• Effective education & awareness for all stakeholders on SWM including training & capacity building
  • Facilitation for LAs for implementation of SWM projects / programs
  • Legal reforms to strengthen effective law enforcement

National Post Consumer Plastic Waste Management Project is another project launched by the CEA for SWM at the national level.

The National government is taking steps at policy level to solve the SWM problem in Sri Lanka with collaboration of;

  • Japan International Cooperation Agency (JCIA)
  • Korea International Cooperation Agency (KOICA)
  • United States Agency for International Development-United States-Asia Environmental Partnership (USAID-USAEP)

Despite these laws and policies, Sri Lanka has been facing issues concerning solid waste from time to time. We, as producers of waste, have the responsibility to not just wait and watch until the authorities do something about it, but try and come up with solutions to reduce our waste contributions and implement more sustainable practices.

Some Solid Waste Issues in Sri Lanka that have given rise to Public movements and Policy Changes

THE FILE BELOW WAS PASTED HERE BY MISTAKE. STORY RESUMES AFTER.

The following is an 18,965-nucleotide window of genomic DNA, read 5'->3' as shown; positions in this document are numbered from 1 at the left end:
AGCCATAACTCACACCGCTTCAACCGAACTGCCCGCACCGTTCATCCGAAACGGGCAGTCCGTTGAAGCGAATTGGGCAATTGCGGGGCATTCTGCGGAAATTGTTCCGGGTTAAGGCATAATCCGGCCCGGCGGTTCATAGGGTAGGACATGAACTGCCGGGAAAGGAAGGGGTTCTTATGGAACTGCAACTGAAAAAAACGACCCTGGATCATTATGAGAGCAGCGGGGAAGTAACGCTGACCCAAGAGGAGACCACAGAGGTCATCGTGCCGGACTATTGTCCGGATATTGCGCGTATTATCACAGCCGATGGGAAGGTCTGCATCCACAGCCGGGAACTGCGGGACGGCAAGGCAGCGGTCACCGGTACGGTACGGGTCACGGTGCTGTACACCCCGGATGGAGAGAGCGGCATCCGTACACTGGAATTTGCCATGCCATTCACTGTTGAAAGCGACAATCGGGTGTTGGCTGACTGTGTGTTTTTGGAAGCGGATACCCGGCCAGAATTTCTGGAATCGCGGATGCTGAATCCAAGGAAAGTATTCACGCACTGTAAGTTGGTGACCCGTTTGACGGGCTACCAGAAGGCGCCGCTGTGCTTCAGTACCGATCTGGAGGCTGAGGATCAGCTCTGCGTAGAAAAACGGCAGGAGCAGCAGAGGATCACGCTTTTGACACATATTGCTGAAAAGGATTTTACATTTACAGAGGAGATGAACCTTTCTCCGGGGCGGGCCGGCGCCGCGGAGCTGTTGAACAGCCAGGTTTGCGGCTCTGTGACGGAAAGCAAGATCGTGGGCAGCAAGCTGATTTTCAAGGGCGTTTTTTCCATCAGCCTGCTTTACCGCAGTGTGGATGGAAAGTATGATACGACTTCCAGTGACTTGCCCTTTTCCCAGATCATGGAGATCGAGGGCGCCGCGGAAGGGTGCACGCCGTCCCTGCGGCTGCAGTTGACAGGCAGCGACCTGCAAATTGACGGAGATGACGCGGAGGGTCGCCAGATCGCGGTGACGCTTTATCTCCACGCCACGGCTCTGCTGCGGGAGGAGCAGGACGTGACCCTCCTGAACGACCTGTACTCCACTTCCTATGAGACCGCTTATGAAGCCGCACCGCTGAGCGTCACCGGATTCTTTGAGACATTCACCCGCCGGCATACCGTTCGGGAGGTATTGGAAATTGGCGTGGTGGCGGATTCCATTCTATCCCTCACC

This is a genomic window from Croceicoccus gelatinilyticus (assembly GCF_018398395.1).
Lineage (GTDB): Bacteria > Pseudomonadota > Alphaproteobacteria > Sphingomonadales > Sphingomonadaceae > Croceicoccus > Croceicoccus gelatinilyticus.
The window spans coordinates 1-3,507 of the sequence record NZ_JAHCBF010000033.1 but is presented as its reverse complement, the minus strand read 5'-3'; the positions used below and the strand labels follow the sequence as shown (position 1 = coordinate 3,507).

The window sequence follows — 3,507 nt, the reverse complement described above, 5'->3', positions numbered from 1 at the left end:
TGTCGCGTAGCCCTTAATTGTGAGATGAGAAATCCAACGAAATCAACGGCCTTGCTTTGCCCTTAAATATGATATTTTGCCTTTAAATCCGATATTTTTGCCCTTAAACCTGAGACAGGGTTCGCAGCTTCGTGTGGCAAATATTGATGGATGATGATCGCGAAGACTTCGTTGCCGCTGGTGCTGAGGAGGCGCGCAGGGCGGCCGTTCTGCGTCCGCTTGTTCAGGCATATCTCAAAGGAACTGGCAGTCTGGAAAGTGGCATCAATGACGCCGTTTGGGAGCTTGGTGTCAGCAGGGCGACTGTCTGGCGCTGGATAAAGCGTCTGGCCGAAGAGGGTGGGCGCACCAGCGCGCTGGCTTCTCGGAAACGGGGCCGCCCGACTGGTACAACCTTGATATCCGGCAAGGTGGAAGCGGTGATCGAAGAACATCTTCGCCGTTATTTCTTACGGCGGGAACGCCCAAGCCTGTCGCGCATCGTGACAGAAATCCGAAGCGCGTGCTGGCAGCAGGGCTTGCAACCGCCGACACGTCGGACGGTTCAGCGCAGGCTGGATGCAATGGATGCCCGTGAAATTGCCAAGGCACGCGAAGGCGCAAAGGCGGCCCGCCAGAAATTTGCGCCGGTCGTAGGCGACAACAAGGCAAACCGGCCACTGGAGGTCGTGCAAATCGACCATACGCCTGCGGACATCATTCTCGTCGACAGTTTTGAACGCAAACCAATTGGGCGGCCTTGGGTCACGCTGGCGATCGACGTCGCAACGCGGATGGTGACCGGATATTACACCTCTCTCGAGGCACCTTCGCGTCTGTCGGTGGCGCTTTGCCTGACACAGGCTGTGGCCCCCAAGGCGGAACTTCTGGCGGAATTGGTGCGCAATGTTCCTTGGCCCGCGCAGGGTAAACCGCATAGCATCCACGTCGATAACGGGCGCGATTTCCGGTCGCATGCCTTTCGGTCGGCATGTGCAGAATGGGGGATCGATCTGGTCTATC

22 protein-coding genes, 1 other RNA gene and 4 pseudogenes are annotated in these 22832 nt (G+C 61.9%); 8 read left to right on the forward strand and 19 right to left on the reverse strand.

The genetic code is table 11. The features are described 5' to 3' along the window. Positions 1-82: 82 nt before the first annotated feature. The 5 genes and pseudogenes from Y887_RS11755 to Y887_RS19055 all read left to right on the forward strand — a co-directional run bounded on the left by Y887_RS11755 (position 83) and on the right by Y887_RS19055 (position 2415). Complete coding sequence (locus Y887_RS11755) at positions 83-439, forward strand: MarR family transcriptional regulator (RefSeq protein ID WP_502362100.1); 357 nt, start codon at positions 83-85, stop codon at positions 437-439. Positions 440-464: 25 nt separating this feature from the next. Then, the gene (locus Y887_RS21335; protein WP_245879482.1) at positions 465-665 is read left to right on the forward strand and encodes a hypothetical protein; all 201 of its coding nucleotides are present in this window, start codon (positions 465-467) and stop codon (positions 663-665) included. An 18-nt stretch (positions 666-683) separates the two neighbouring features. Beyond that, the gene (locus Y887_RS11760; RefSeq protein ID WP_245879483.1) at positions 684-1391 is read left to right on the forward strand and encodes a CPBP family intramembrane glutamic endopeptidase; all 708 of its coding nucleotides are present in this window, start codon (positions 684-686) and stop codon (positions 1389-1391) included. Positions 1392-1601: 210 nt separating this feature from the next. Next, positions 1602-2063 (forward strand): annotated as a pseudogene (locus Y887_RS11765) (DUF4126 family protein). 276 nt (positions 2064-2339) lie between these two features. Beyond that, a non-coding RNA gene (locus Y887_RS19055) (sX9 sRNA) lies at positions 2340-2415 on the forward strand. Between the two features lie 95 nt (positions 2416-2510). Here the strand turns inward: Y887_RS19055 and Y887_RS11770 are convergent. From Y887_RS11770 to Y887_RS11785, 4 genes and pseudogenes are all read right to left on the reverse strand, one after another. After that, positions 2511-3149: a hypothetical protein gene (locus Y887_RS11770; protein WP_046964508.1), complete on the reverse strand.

Karadiyana Garbage Dump Issue

An area of 25 acres in the wetlands of Boralesgamuwa – Borupana was being used as an open pit for the karadiyana garbage dump. The land used as a garbage dump is adjacent to the Weras Ganga, which flows into Bolgoda Lake. Located within the jurisdiction of the Boralesgamuwa Municipal area, Karadiyana has been used as a dumpsite for MSW collected from seven local authorities in the Colombo district. The residents are strongly opposing this Garbage Dump in protest. Government has adopted a ‘waste-to-energy’ approach for disposal/treatment of 650 and 500 metric tons of Municipal Solid Waste per day at selected locations in Muthurajawela and Kardiyana which was proposed as Public Private Partnership (PPP) projects with the Waste Management Authority of the Western Province. With the use of German and Danish technology it is planned to construct a waste to energy plant in the 10 acres of land allotted to them in Karadiyana.

Garbage dumping site at Karadiyana wetland


Meethotamulla Garbage Dump Collapse Issue

Meethotamulla Garbage Dump was a mountain of garbage over 16 acres that collapsed on 14th April 2017 killing 19 people. Massive protests followed this event asking the government to find a different solution to solid waste problem. But the government had chosen to dump the collected garbage to Muthurajawela and Kotikawatta. However the policy makers have turned their attention to waste to energy solutions and other probable answers to this problem.

Meethotamulla garbage dump collapse

Garbage Dumping in Environmentally Sensitive Areas

Following the Meethotamulla incident, the Colombo Municipal Council started disposing waste at sites in Muthurajawela Sanctuary and Kotikawatta Dumping Grounds. The issue was challenged in Court by people and a non-government organizations and as a result discussions to formulate a national policy on waste management by the Ministry of Mahaweli Development and Environment were started in January 2018.